Shore towns throughout New Jersey urge their residents to elevate their homes in the aftermath of Superstorm Sandy. West Wildwood, a borough of Cape May County, fears the tax base will diminish as people expect insurance premiums to become unaffordable and therefore relocate elsewhere. According to preliminary estimates, “the state Department of Treasury shows the tax rolls at the shore lost $4.3 billion in ratables from Sandy.” As FEMA prepares to release updated flood maps, speculation stirs the fears for the future. A preliminary update to the FEMA flood maps placed “95 percent of West Wildwood’s 900 homes in a hazardous zone called a V-zone.” Prior to Superstorm Sandy the entire borough categorized as the less volatile A-zone.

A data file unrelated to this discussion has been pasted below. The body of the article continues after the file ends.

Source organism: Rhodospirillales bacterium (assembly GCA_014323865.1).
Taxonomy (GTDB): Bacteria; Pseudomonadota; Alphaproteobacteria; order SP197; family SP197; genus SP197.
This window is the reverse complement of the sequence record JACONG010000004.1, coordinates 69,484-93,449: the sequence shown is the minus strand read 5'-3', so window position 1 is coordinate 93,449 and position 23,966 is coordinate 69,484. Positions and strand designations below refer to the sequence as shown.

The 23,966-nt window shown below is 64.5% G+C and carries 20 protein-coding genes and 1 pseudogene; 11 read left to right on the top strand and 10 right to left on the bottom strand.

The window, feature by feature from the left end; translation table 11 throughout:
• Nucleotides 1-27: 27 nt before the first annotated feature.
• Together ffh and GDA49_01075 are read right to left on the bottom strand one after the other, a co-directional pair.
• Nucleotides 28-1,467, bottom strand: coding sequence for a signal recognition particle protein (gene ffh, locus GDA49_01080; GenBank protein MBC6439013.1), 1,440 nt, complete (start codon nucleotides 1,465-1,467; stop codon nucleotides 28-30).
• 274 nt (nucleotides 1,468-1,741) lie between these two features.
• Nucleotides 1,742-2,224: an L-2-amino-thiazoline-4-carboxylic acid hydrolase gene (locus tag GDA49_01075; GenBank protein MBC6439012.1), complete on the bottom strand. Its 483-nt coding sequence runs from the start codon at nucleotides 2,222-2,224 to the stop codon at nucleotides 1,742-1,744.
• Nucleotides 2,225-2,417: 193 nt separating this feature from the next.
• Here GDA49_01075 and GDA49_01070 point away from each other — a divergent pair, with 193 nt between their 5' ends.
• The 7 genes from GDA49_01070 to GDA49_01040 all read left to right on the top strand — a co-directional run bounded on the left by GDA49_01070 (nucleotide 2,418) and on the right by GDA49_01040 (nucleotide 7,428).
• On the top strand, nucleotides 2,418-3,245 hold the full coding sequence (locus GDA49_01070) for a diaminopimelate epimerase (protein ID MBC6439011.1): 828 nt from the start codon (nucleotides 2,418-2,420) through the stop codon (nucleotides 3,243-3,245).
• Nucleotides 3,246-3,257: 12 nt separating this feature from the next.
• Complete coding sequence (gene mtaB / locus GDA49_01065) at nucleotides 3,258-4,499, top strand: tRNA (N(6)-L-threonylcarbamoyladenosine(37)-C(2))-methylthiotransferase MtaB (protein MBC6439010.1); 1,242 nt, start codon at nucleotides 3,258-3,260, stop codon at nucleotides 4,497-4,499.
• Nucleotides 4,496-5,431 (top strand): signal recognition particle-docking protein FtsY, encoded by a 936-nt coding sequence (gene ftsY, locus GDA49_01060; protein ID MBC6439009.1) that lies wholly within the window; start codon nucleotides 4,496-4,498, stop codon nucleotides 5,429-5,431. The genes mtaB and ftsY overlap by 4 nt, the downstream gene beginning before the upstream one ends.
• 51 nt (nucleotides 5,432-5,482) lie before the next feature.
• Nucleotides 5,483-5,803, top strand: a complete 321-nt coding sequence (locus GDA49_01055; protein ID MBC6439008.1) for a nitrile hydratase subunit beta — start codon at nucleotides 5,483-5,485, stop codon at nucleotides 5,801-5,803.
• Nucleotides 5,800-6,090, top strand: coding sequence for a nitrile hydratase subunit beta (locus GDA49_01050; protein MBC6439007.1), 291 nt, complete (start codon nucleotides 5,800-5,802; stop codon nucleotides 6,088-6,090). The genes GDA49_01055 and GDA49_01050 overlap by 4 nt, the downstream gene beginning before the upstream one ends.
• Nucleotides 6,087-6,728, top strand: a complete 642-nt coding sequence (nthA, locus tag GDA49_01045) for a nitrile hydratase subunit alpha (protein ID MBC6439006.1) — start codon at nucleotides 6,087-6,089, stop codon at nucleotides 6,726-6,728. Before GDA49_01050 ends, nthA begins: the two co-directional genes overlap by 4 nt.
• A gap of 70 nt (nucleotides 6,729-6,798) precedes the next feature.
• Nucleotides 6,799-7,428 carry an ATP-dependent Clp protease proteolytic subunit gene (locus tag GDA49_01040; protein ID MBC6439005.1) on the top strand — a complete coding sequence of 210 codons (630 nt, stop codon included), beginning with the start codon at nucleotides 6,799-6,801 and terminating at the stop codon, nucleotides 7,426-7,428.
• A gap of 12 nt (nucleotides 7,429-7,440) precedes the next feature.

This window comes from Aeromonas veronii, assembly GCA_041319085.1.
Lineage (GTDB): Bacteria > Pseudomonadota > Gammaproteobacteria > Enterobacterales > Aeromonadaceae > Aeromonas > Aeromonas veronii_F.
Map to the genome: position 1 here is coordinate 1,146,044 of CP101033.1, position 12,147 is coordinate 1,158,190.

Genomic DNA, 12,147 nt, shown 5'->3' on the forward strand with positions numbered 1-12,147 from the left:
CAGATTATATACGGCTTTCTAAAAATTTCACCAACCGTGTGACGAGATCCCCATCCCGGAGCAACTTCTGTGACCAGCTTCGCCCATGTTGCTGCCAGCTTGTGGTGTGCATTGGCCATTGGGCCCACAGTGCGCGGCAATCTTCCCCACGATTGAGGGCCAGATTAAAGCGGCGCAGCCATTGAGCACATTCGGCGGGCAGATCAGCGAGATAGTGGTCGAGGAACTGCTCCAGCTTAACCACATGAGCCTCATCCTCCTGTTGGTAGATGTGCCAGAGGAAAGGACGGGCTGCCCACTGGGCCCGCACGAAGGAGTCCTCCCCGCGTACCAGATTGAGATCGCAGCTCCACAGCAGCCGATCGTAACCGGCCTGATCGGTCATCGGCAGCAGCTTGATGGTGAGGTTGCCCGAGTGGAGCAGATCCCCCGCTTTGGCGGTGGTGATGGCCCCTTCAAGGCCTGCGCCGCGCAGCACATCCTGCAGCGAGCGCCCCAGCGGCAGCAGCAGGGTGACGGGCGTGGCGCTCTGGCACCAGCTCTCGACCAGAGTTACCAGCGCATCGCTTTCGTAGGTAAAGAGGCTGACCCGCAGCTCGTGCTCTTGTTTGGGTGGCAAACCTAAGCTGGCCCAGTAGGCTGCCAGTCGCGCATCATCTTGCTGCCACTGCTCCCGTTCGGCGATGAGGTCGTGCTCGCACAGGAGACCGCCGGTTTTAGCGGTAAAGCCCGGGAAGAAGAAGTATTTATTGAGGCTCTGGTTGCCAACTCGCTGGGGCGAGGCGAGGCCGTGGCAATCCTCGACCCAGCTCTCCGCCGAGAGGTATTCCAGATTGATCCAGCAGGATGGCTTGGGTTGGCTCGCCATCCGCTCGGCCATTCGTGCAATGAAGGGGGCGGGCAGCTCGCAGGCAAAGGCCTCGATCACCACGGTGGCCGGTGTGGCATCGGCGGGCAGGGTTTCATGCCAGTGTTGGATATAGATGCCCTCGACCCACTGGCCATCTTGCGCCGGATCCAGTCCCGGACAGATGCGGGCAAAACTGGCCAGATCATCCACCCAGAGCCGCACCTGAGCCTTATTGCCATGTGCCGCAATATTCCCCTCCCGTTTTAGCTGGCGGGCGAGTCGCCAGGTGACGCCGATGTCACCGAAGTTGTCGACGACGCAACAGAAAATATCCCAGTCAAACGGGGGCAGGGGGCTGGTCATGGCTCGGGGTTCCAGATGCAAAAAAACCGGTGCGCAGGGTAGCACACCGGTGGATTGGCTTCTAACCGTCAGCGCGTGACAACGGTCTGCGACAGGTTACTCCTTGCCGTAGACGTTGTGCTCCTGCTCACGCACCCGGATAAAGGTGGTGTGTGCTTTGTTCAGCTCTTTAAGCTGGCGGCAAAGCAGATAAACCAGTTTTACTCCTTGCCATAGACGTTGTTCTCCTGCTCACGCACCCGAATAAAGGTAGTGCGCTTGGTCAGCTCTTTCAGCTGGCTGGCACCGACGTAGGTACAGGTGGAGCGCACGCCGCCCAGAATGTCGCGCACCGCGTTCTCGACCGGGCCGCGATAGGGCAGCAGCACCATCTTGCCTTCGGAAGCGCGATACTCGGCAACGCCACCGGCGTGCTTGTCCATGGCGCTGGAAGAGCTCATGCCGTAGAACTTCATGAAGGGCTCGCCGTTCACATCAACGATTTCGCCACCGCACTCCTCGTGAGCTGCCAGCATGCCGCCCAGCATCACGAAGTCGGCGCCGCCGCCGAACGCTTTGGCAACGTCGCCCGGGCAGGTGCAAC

New premiums are expected as FEMA begins to implement new criteria. For instance, a home four feet below base flood elevation will have a premium of $10,700 per year. Whereas, a home at four feet above the base flood elevations would receive a premium of $500. Moreover, Cape May county consists of a large population of low-income and elderly residents who cannot afford the expenses of elevating their homes. Cape May County Freehold Director, Jerry Thornton, “envisions older shore homes not built at the new elevations losing so much value that wealthy buyers can purchase three of them, tear them down, and build one big new house.”